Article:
Monday, March 10, 2008

On this day

On March 10, ...
... 1913 (95 years ago today), Harriet Tubman died in Auburn, New York. She'd been born into slavery in Maryland about 1820, and was given the name Araminta Ross. On marrying a free African-American man in 1844, she took his surname. She also took the 1st name of her mother, Harriet. Fearing in 1849 that she was to be sold to another slaveowner, she followed the North Star to escape to Philadelphia. Thereafter she made nearly a score of trips into slave territory to lead others to freedom on the Underground Railroad -- a feat for which she was known by the honorific of "Moses." Once Civil War broke out, Harriet Tubman (above) "worked for the Union as a cook, a nurse, and even a spy." In later life she agitated for women's suffrage.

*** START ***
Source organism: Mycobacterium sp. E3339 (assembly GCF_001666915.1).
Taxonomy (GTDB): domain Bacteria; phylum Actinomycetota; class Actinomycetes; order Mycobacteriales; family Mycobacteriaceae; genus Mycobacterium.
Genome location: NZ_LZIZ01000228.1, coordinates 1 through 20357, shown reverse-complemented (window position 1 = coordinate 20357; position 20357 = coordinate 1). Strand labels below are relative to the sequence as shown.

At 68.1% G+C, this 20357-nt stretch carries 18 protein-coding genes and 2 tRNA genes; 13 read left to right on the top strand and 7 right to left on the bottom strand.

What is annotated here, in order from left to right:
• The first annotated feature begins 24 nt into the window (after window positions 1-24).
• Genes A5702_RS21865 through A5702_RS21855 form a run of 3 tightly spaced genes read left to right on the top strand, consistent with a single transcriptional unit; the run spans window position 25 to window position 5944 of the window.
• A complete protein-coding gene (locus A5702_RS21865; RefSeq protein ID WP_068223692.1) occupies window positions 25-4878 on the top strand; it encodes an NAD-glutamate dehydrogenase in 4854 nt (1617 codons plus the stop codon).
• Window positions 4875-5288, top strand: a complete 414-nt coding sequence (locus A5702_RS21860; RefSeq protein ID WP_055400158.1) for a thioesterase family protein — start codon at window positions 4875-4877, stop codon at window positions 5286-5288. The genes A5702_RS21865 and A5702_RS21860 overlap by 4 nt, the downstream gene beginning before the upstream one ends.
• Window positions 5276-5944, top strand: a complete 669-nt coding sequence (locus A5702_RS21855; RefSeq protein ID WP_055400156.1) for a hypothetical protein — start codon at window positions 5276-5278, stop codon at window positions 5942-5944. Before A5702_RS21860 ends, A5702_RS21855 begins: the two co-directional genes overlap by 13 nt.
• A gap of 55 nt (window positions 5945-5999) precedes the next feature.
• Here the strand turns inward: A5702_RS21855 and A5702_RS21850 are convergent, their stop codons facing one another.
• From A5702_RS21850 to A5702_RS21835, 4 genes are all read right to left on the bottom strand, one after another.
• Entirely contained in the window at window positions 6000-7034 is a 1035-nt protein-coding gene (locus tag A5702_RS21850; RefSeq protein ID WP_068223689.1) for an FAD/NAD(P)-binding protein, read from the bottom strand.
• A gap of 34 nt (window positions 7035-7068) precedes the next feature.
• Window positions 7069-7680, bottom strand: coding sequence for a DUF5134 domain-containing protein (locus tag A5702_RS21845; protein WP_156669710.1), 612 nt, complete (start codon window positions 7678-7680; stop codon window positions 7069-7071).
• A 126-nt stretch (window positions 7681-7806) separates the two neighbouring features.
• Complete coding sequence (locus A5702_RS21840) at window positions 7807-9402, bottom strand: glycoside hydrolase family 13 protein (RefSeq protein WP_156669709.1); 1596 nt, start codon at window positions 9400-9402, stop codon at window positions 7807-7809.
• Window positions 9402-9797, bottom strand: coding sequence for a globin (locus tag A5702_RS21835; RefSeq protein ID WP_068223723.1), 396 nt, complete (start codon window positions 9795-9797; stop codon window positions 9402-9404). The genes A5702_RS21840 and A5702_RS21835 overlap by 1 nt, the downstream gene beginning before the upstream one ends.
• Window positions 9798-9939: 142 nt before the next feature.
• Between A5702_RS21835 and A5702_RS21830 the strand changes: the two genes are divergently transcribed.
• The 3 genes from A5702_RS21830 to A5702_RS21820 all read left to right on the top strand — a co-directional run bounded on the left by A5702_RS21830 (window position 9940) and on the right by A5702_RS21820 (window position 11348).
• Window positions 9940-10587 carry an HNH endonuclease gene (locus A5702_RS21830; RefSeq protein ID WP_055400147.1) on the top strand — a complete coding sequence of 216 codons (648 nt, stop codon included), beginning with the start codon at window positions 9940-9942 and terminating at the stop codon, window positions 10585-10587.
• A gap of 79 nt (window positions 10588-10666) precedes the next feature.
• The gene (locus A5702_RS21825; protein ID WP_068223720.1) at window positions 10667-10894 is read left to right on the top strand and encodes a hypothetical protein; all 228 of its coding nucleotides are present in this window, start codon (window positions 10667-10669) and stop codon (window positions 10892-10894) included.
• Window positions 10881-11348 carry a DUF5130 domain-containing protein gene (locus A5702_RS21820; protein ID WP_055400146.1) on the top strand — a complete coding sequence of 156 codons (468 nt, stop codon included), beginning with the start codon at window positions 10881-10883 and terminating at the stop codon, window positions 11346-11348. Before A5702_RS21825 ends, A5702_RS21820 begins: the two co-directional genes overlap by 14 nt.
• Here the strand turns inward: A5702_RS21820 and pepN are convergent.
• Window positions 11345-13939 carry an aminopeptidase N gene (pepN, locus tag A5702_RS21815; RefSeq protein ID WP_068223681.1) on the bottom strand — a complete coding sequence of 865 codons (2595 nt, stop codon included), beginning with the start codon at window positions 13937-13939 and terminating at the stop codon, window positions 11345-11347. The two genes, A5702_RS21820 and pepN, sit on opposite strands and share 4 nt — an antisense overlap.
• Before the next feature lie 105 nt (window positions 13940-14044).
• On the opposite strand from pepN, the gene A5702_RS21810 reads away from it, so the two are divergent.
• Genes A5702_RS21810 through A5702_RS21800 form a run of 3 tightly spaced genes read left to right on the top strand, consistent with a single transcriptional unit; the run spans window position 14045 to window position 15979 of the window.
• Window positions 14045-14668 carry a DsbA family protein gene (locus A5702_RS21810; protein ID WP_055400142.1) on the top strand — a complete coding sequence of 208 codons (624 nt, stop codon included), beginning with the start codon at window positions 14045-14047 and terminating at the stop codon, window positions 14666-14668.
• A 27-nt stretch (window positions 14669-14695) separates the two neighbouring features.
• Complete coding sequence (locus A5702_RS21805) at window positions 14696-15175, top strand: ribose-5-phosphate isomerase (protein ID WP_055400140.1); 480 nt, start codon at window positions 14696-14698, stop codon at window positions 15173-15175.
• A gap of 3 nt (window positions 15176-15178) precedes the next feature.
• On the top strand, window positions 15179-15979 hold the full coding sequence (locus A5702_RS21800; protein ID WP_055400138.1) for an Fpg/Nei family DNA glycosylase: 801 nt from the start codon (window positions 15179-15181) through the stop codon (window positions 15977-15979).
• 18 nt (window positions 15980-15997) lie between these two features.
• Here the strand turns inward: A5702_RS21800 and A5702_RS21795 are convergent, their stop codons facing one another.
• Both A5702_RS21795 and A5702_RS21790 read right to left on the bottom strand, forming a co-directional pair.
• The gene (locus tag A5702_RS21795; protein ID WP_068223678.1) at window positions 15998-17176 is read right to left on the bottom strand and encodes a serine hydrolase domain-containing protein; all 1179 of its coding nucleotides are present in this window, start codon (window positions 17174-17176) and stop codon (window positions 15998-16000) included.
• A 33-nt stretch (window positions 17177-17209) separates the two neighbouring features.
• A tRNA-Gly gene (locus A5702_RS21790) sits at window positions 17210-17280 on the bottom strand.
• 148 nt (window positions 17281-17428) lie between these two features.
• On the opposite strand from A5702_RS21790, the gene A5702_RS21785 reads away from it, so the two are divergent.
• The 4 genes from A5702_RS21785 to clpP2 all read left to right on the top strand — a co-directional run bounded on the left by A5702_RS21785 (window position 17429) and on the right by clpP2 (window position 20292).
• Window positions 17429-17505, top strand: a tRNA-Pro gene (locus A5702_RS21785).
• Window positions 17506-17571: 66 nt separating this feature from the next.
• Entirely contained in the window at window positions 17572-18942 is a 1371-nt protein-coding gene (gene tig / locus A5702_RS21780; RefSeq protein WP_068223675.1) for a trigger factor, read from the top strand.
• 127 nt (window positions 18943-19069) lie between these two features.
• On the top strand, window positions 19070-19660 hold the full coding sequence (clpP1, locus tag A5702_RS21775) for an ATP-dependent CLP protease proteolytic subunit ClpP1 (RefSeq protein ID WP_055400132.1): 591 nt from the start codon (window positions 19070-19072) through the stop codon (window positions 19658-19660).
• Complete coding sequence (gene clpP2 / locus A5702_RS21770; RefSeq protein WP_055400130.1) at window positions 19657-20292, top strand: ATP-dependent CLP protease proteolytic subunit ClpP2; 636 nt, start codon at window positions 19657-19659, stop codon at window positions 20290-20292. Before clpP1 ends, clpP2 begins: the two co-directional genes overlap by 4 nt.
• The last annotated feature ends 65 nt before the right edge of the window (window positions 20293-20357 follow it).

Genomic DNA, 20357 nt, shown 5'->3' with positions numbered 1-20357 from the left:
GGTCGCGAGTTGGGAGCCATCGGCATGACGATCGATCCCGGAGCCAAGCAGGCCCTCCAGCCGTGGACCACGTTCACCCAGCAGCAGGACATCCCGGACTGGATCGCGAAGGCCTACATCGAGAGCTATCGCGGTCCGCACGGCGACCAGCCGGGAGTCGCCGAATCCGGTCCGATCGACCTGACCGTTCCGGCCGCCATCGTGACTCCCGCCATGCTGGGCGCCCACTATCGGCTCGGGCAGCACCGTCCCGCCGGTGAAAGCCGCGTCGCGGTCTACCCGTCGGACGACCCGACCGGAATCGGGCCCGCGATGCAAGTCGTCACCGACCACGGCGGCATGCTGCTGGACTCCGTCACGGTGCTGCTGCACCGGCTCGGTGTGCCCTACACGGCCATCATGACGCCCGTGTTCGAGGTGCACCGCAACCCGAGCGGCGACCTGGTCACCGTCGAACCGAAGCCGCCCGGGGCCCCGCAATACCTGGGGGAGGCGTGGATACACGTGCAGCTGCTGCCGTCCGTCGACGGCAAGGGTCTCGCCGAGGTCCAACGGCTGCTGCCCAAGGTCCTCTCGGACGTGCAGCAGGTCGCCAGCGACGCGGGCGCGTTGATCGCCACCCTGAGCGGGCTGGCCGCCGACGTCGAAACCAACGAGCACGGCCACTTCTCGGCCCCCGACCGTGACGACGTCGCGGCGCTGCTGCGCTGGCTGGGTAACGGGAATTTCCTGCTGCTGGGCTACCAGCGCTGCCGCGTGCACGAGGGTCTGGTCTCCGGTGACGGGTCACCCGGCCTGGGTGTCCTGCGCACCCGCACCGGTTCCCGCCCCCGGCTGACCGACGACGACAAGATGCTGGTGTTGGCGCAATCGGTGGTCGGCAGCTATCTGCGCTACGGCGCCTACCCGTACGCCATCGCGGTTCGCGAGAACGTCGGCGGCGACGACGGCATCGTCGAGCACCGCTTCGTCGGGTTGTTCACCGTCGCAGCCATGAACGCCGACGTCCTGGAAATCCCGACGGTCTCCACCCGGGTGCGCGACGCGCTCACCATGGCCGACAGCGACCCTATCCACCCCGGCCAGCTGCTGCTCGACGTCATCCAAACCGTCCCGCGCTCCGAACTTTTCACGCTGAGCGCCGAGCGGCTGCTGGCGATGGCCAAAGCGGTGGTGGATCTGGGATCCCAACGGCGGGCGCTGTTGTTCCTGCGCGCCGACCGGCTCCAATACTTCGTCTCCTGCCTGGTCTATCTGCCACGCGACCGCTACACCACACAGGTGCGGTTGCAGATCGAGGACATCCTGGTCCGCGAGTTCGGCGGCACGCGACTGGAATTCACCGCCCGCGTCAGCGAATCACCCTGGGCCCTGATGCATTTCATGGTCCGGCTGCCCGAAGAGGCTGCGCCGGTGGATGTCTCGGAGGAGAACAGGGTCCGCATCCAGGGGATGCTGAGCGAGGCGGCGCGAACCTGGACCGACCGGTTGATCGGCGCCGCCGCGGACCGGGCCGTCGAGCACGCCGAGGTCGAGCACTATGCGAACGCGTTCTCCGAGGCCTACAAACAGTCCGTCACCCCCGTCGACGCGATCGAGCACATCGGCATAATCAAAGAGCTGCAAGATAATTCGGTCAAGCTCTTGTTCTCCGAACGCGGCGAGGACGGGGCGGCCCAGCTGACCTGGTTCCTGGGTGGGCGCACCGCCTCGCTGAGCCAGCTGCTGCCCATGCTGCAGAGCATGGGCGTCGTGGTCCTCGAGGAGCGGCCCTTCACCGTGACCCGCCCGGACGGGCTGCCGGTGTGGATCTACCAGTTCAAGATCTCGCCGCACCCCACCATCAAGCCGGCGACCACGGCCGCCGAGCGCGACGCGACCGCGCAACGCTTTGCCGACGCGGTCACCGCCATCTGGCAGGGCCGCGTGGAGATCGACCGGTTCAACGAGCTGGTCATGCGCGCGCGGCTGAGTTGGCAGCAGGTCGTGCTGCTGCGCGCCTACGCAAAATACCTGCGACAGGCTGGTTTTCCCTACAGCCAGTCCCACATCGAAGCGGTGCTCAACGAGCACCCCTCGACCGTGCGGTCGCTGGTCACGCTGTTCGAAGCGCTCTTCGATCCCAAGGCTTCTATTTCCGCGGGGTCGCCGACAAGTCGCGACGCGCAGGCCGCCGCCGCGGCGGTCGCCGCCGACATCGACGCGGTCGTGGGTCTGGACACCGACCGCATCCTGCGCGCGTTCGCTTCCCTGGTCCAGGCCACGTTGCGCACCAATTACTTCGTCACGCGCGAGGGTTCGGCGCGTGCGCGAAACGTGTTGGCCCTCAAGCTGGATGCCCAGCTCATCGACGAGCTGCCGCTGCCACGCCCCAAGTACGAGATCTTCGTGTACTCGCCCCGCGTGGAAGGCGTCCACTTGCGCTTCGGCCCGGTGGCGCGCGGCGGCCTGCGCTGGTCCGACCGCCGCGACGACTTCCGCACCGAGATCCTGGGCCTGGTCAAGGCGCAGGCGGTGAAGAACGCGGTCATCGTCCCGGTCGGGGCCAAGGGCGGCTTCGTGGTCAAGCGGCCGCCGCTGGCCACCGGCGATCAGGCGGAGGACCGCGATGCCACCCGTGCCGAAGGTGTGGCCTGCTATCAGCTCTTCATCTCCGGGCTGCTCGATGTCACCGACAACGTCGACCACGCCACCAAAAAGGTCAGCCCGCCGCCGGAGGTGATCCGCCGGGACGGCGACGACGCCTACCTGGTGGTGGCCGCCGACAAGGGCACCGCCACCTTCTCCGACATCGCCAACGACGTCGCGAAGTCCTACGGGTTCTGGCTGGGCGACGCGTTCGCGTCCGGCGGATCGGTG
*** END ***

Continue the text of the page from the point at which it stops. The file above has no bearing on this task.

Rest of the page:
... 1971, by a vote of 94-0, the U.S. Senate approved a proposal to amend the Constitution to lower the voting age from 21 to 18 in state and local as well as in federal elections. The U.S. House of Representatives would approve the plan in less than a fortnight, thus sending it to the states for ratification, which was completed on July 1, 1971. The proposal then became the 26th Amendment to the U.S. Constitution. Although the "youth vote," as it's called, at times has been underwhelming, this segment of the electorate has turned out in large numbers and played a critical role in the 2008 presidential election cycle.

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